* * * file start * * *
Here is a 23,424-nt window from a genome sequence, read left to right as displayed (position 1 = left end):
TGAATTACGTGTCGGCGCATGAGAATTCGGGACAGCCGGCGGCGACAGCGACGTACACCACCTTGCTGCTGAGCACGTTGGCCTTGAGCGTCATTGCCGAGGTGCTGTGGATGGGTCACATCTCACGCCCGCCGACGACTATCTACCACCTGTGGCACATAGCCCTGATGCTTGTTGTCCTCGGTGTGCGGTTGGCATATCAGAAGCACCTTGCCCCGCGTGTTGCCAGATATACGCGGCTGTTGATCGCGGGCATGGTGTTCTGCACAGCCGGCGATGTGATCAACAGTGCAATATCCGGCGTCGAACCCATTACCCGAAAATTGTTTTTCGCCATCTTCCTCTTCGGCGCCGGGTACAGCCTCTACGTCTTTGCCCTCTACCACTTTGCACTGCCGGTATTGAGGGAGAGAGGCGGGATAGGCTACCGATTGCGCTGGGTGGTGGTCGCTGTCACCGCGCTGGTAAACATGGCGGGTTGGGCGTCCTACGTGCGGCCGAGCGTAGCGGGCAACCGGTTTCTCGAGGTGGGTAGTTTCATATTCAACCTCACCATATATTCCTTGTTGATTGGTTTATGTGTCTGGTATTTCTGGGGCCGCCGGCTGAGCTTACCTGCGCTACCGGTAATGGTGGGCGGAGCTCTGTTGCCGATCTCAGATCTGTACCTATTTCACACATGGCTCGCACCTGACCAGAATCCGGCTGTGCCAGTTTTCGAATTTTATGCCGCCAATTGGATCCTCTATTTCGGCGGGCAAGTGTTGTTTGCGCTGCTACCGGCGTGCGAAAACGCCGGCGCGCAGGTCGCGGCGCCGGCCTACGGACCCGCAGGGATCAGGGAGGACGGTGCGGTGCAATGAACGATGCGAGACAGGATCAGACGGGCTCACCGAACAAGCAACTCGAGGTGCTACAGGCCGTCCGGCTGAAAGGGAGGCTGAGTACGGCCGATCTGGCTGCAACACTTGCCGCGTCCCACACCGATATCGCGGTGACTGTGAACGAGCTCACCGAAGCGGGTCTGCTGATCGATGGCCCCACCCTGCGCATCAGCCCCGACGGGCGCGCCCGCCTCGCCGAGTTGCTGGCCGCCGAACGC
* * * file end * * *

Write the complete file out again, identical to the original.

Here is a 23,424-nt window from a genome sequence, read left to right as displayed (position 1 = left end):
TGAATTACGTGTCGGCGCATGAGAATTCGGGACAGCCGGCGGCGACAGCGACGTACACCACCTTGCTGCTGAGCACGTTGGCCTTGAGCGTCATTGCCGAGGTGCTGTGGATGGGTCACATCTCACGCCCGCCGACGACTATCTACCACCTGTGGCACATAGCCCTGATGCTTGTTGTCCTCGGTGTGCGGTTGGCATATCAGAAGCACCTTGCCCCGCGTGTTGCCAGATATACGCGGCTGTTGATCGCGGGCATGGTGTTCTGCACAGCCGGCGATGTGATCAACAGTGCAATATCCGGCGTCGAACCCATTACCCGAAAATTGTTTTTCGCCATCTTCCTCTTCGGCGCCGGGTACAGCCTCTACGTCTTTGCCCTCTACCACTTTGCACTGCCGGTATTGAGGGAGAGAGGCGGGATAGGCTACCGATTGCGCTGGGTGGTGGTCGCTGTCACCGCGCTGGTAAACATGGCGGGTTGGGCGTCCTACGTGCGGCCGAGCGTAGCGGGCAACCGGTTTCTCGAGGTGGGTAGTTTCATATTCAACCTCACCATATATTCCTTGTTGATTGGTTTATGTGTCTGGTATTTCTGGGGCCGCCGGCTGAGCTTACCTGCGCTACCGGTAATGGTGGGCGGAGCTCTGTTGCCGATCTCAGATCTGTACCTATTTCACACATGGCTCGCACCTGACCAGAATCCGGCTGTGCCAGTTTTCGAATTTTATGCCGCCAATTGGATCCTCTATTTCGGCGGGCAAGTGTTGTTTGCGCTGCTACCGGCGTGCGAAAACGCCGGCGCGCAGGTCGCGGCGCCGGCCTACGGACCCGCAGGGATCAGGGAGGACGGTGCGGTGCAATGAACGATGCGAGACAGGATCAGACGGGCTCACCGAACAAGCAACTCGAGGTGCTACAGGCCGTCCGGCTGAAAGGGAGGCTGAGTACGGCCGATCTGGCTGCAACACTTGCCGCGTCCCACACCGATATCGCGGTGACTGTGAACGAGCTCACCGAAGCGGGTCTGCTGATCGATGGCCCCACCCTGCGCATCAGCCCCGACGGGCGCGCCCGCCTCGCCGAGTTGCTGGCCGCCGAACGC